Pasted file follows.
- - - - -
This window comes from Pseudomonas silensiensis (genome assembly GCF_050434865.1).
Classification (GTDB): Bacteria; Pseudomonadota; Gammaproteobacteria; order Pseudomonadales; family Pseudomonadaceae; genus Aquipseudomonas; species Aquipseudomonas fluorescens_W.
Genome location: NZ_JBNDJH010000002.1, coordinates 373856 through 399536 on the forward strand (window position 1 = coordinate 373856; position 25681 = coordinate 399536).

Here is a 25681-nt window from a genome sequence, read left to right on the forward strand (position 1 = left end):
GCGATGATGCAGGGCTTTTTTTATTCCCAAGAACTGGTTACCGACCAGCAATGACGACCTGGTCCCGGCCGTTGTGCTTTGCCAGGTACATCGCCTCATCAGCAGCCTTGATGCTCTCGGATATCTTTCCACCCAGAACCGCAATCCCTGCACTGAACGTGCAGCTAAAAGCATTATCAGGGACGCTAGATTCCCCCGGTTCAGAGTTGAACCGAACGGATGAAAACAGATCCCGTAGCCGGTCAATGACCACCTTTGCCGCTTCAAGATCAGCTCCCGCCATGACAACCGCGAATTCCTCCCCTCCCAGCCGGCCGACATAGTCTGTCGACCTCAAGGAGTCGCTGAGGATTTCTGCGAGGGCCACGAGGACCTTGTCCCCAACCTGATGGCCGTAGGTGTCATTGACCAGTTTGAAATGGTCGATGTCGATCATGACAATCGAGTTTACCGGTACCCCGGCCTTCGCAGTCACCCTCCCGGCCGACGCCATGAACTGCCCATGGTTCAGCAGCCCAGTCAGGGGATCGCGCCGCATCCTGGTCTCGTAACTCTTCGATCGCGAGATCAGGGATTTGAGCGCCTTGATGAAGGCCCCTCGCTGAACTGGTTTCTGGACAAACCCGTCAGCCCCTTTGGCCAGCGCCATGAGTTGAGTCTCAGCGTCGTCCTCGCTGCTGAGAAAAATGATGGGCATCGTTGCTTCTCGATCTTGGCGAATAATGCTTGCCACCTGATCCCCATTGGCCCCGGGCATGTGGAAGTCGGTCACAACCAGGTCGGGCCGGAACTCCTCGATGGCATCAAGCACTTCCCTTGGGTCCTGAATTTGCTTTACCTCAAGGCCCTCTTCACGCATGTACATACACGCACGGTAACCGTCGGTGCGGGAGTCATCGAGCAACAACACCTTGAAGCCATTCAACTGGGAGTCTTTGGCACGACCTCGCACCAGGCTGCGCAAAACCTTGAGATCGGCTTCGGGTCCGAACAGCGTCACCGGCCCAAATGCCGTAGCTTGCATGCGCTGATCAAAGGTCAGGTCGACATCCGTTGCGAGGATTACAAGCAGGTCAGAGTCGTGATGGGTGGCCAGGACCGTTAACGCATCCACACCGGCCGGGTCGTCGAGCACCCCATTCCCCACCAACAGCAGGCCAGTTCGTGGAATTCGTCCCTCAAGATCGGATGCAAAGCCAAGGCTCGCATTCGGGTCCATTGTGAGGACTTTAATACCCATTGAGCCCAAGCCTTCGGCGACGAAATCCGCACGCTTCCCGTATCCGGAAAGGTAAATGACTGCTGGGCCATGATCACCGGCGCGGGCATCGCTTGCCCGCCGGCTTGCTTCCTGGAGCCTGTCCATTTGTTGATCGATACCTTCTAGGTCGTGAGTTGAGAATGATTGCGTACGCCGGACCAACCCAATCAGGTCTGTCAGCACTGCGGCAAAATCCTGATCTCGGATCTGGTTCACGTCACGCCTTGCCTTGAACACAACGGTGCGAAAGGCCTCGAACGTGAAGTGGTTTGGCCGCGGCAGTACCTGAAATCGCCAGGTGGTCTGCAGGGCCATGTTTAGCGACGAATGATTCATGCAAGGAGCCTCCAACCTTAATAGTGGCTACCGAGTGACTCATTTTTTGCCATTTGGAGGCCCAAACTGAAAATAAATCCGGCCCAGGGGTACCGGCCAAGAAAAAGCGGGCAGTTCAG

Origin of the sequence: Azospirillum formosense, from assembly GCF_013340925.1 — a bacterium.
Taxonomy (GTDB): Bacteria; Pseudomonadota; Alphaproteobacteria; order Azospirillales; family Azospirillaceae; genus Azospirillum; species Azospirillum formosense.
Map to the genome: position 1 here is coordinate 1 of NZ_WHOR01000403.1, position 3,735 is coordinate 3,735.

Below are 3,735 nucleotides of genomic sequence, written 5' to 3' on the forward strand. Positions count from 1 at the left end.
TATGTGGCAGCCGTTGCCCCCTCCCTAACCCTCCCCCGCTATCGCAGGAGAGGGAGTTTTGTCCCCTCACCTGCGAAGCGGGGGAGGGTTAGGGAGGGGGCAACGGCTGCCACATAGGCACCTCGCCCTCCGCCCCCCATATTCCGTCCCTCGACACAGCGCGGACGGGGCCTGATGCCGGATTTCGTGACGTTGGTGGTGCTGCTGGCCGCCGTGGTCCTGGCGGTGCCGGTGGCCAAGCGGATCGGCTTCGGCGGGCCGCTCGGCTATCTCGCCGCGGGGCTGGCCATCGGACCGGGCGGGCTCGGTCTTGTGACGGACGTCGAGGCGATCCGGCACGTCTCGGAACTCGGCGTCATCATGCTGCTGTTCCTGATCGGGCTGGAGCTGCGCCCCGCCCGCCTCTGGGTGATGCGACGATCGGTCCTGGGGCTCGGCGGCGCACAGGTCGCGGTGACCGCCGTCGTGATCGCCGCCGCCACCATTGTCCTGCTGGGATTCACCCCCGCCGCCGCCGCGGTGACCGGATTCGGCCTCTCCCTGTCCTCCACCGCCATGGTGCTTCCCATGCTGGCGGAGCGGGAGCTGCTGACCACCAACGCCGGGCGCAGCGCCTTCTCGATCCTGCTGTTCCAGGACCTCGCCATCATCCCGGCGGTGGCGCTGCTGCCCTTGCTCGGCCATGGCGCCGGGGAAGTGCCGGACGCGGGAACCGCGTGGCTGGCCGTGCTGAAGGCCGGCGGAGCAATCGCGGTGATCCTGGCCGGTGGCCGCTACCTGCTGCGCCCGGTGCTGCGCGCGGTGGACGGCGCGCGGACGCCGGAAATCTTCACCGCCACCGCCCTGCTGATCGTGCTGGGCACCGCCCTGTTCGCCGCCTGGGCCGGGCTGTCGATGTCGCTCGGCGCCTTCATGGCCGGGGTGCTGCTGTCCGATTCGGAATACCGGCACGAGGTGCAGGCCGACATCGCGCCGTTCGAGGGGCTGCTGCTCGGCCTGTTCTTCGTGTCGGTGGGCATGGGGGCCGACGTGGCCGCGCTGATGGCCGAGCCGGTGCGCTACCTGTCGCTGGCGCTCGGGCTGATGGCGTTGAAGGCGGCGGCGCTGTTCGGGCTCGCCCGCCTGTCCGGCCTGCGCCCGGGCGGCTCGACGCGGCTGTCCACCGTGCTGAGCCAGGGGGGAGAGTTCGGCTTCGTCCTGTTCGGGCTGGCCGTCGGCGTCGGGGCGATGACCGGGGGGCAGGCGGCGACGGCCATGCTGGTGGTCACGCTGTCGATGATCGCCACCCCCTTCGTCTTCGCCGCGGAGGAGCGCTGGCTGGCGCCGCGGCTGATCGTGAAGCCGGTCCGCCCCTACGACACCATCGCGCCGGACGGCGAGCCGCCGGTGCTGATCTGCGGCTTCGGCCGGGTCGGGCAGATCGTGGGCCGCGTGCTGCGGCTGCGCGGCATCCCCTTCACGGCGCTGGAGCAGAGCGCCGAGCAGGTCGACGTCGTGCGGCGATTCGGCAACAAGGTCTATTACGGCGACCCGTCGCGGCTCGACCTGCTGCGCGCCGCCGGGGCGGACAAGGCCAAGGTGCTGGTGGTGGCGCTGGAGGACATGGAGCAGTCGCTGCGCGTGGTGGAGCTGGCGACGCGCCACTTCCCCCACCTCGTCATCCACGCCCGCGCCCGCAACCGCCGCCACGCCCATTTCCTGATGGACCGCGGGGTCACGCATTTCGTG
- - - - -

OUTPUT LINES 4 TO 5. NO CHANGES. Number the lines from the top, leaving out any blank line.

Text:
Here is a 25681-nt window from a genome sequence, read left to right on the forward strand (position 1 = left end):
GCGATGATGCAGGGCTTTTTTTATTCCCAAGAACTGGTTACCGACCAGCAATGACGACCTGGTCCCGGCCGTTGTGCTTTGCCAGGTACATCGCCTCATCAGCAGCCTTGATGCTCTCGGATATCTTTCCACCCAGAACCGCAATCCCTGCACTGAACGTGCAGCTAAAAGCATTATCAGGGACGCTAGATTCCCCCGGTTCAGAGTTGAACCGAACGGATGAAAACAGATCCCGTAGCCGGTCAATGACCACCTTTGCCGCTTCAAGATCAGCTCCCGCCATGACAACCGCGAATTCCTCCCCTCCCAGCCGGCCGACATAGTCTGTCGACCTCAAGGAGTCGCTGAGGATTTCTGCGAGGGCCACGAGGACCTTGTCCCCAACCTGATGGCCGTAGGTGTCATTGACCAGTTTGAAATGGTCGATGTCGATCATGACAATCGAGTTTACCGGTACCCCGGCCTTCGCAGTCACCCTCCCGGCCGACGCCATGAACTGCCCATGGTTCAGCAGCCCAGTCAGGGGATCGCGCCGCATCCTGGTCTCGTAACTCTTCGATCGCGAGATCAGGGATTTGAGCGCCTTGATGAAGGCCCCTCGCTGAACTGGTTTCTGGACAAACCCGTCAGCCCCTTTGGCCAGCGCCATGAGTTGAGTCTCAGCGTCGTCCTCGCTGCTGAGAAAAATGATGGGCATCGTTGCTTCTCGATCTTGGCGAATAATGCTTGCCACCTGATCCCCATTGGCCCCGGGCATGTGGAAGTCGGTCACAACCAGGTCGGGCCGGAACTCCTCGATGGCATCAAGCACTTCCCTTGGGTCCTGAATTTGCTTTACCTCAAGGCCCTCTTCACGCATGTACATACACGCACGGTAACCGTCGGTGCGGGAGTCATCGAGCAACAACACCTTGAAGCCATTCAACTGGGAGTCTTTGGCACGACCTCGCACCAGGCTGCGCAAAACCTTGAGATCGGCTTCGGGTCCGAACAGCGTCACCGGCCCAAATGCCGTAGCTTGCATGCGCTGATCAAAGGTCAGGTCGACATCCGTTGCGAGGATTACAAGCAGGTCAGAGTCGTGATGGGTGGCCAGGACCGTTAACGCATCCACACCGGCCGGGTCGTCGAGCACCCCATTCCCCACCAACAGCAGGCCAGTTCGTGGAATTCGTCCCTCAAGATCGGATGCAAAGCCAAGGCTCGCATTCGGGTCCATTGTGAGGACTTTAATACCCATTGAGCCCAAGCCTTCGGCGACGAAATCCGCACGCTTCCCGTATCCGGAAAGGTAAATGACTGCTGGGCCATGATCACCGGCGCGGGCATCGCTTGCCCGCCGGCTTGCTTCCTGGAGCCTGTCCATTTGTTGATCGATACCTTCTAGGTCGTGAGTTGAGAATGATTGCGTACGCCGGACCAACCCAATCAGGTCTGTCAGCACTGCGGCAAAATCCTGATCTCGGATCTGGTTCACGTCACGCCTTGCCTTGAACACAACGGTGCGAAAGGCCTCGAACGTGAAGTGGTTTGGCCGCGGCAGTACCTGAAATCGCCAGGTGGTCTGCAGGGCCATGTTTAGCGACGAATGATTCATGCAAGGAGCCTCCAACCTTAATAGTGGCTACCGAGTGACTCATTTTTTGCCATTTGGAGGCCCAAACTGAAAATAAATCCGGCCCAGGGGTACCGGCCAAGAAAAAGCGGGCAGTTCAG